Next week when this is over, I will definitely try to schedule my media intake a little better.  I will probably allow myself two hours of “leisure media” per day and go back to setting NPR as my default station in the car.  But I will not open my Google reader every day.  I will open it only once or twice a week, to look for specific things I can use in a post that same day.  No more saving things that “just seem cool” for some nebulous future purpose like a digital pack-rat.

Have you ever tried some sort of media diet?  How did you limit your intake and what happened afterwards?  Did it work?

Live Podcasting is Terrifying

Yesterday I did a short interview about Sweet Meats with Emily and Kyle of The Meat Show. They’re excellent hosts and interviewers and I was particularly excited to be a part of their  “Meat Inventions” episode but I was also very unprepared.

They called at noon to confirm a 3pm broadcast (unnerving in and of itself) but our phone connection was not great and our conversation sounded weird and stilted.  Was this how the interview would sound?  I gave them my home studio number to minimize connection problems for the actual show.

For an hour before they called I felt like I would throw up.  I’ve done plenty of live performance and even some on-camera interviews, but radio is different, especially when you’re not in-studio.  There are no visuals to help fill in for awkward pauses or inarticulate phrasing.  And it’s LIVE.  And unedited.  I’m not entirely comfortable with my verbal communication skills (this blog is heavily edited) and the thought of having to be informative and entertaining for ten minutes straight was terrifying.

When they called at 3:20, I said “hello?” into the phone but no one replied.  Instead, I heard Kyle and Emily finishing up their last segment.  Oh crap!  Did someone just hear my confused greeting in the middle of the broadcast?  No, you idiot.  This is how radio works.  They don’t turn on your phone connection until they’re ready for you.  How would I know when I should start talking?!  When they say “Hi, Lauren.  Thanks for being on the show.  How are you?”, apparently.

Luckily, The Meat Show feels extremely fast-paced for a guest, more so than you would think just listening to it.  Kyle and Emily never allow for dead air and always have great comments and questions at the ready (they really do their homework).  Everything is friendly and slightly rushed, so you don’t have the time or inclination to worry about how you’re doing.

In the end I think the segment went pretty well and I actually left wishing I had gotten to be on longer.  It turns out that if you have great hosts you can have a great show, even if your guests are peeing their pants.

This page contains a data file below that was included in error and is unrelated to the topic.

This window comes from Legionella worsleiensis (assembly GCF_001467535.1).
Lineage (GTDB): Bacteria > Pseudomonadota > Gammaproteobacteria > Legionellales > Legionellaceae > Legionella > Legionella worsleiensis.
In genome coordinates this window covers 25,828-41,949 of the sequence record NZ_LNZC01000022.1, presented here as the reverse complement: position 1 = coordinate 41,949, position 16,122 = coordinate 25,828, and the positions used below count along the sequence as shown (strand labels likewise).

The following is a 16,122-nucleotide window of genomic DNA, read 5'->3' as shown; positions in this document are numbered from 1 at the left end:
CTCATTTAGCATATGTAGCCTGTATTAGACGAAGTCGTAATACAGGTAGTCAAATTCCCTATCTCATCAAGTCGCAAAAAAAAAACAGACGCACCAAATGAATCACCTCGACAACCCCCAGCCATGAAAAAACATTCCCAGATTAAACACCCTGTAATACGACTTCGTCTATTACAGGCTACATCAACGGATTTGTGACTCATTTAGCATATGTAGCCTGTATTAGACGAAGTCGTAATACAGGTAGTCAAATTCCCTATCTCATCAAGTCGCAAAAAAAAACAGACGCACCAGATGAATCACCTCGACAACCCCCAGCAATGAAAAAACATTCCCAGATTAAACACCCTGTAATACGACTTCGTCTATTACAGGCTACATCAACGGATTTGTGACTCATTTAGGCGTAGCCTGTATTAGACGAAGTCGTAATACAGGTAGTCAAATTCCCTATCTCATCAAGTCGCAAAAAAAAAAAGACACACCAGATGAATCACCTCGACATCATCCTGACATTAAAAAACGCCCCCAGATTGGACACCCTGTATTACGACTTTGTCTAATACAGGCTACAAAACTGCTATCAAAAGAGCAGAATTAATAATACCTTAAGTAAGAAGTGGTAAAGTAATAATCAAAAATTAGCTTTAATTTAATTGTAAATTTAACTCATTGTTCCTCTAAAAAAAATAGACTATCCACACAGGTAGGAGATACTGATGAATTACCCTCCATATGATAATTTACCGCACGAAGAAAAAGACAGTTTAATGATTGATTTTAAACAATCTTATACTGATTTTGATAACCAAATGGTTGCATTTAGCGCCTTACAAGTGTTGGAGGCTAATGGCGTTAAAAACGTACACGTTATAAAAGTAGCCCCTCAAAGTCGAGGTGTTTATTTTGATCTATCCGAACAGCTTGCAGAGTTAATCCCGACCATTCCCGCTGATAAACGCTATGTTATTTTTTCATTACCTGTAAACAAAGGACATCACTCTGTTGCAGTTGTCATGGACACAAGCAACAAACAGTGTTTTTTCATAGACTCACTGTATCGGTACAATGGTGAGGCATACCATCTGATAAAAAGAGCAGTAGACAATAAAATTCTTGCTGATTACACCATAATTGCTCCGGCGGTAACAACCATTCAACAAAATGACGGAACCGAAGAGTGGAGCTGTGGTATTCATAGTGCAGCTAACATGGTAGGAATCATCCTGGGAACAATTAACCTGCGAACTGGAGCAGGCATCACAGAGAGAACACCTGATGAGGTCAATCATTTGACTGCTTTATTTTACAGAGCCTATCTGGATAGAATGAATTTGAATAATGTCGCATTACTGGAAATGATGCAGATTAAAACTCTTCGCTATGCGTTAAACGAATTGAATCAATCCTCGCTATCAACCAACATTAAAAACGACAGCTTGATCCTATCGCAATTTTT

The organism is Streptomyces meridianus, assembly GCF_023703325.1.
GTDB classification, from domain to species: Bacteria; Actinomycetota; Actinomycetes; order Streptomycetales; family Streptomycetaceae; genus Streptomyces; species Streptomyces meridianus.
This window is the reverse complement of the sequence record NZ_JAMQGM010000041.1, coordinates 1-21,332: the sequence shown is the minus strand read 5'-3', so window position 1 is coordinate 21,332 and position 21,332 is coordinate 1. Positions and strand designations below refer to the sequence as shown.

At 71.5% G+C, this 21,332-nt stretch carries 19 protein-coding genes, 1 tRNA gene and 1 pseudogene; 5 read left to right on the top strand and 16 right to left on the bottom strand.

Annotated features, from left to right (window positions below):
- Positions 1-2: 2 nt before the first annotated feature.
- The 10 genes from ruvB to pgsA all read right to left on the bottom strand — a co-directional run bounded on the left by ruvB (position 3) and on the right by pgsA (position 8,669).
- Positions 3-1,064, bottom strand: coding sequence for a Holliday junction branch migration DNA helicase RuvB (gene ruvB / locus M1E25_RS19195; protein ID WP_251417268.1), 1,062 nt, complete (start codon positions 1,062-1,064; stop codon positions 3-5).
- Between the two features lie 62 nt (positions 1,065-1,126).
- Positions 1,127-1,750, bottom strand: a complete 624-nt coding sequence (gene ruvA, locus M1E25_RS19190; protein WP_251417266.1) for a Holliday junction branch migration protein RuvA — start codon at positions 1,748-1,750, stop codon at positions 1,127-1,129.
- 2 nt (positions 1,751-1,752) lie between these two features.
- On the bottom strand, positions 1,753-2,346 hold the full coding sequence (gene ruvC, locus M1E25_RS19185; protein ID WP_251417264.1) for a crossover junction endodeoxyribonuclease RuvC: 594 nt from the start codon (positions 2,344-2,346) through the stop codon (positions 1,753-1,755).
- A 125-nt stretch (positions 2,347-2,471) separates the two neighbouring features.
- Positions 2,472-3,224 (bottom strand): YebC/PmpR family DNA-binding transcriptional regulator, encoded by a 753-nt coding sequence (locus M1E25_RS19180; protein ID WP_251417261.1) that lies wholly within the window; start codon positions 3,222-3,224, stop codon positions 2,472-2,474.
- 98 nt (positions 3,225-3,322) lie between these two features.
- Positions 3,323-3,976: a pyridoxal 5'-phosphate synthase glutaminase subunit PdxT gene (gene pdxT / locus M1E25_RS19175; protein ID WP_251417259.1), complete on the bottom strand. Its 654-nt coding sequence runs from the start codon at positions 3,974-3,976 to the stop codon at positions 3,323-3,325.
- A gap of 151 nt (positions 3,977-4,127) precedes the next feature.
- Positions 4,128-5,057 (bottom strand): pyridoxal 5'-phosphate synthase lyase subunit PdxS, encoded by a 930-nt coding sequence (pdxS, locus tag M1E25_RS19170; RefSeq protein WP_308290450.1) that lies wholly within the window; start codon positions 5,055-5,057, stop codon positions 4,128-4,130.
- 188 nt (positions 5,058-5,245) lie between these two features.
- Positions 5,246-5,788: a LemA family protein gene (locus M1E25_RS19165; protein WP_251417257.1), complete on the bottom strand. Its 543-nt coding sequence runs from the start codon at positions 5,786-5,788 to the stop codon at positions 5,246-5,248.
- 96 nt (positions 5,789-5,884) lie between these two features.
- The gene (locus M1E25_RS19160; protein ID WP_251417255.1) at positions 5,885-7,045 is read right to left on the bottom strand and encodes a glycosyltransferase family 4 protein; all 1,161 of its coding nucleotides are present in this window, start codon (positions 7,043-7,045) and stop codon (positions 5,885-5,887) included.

It's All Going to Be Okay

It’s been way too long since I posted last, I know.  We adopted a dog last week and it’s craft fair season again, so what little work I’ve been able to accomplish has gone exclusively towards getting ready for last weekend’s Indie Mart, and this coming weekend’s Unique Los Angeles. Still, I’m able to read the interwebs a little during meals, and yesterday at lunch I read Hugh MacLeod’s “How to Be Creative” manifesto, also called “Ignore Everybody” in its soon-to-be-published hardcover form.

MacLeod’s manifesto is a really refreshing read, because it puts the American dream back into perspective.  It never promises anything — least of all that your creative idea will be successful — but it reassured me that my dreams are worth pursuing, and that success is still a reasonably attainable goal as long as I’m willing to put the hours in.

“How to Be Creative” is organized into 37 little chapters (40 in the hardcover edition), each titled with an original, pithy truism, such as ” Selling out is harder than it looks” and “Never compare your inside with somebody else’s outside.”  While I agree with some of MacLeod’s proscriptions more than others, the sentiment behind each idea is sound.  For example, on “keeping your day job” (#7), I may not agree that I should just “find that extra hour or two in the day that belongs to nobody else but me, and…make it productive” because I want more than an hour a day to be creative.  As long as my life is financially stable, I don’t think it’s necessary to put a lot of time into a day job I don’t find especially meaningful.  But I do agree with “balancing the need to make a good living while still maintaining one’s creative sovereignty” (i.e. the “Sex and Cash Theory”).  In other words, it’s important not to compromise your creative work in order to make it more marketable, because that’s not fulfilling either.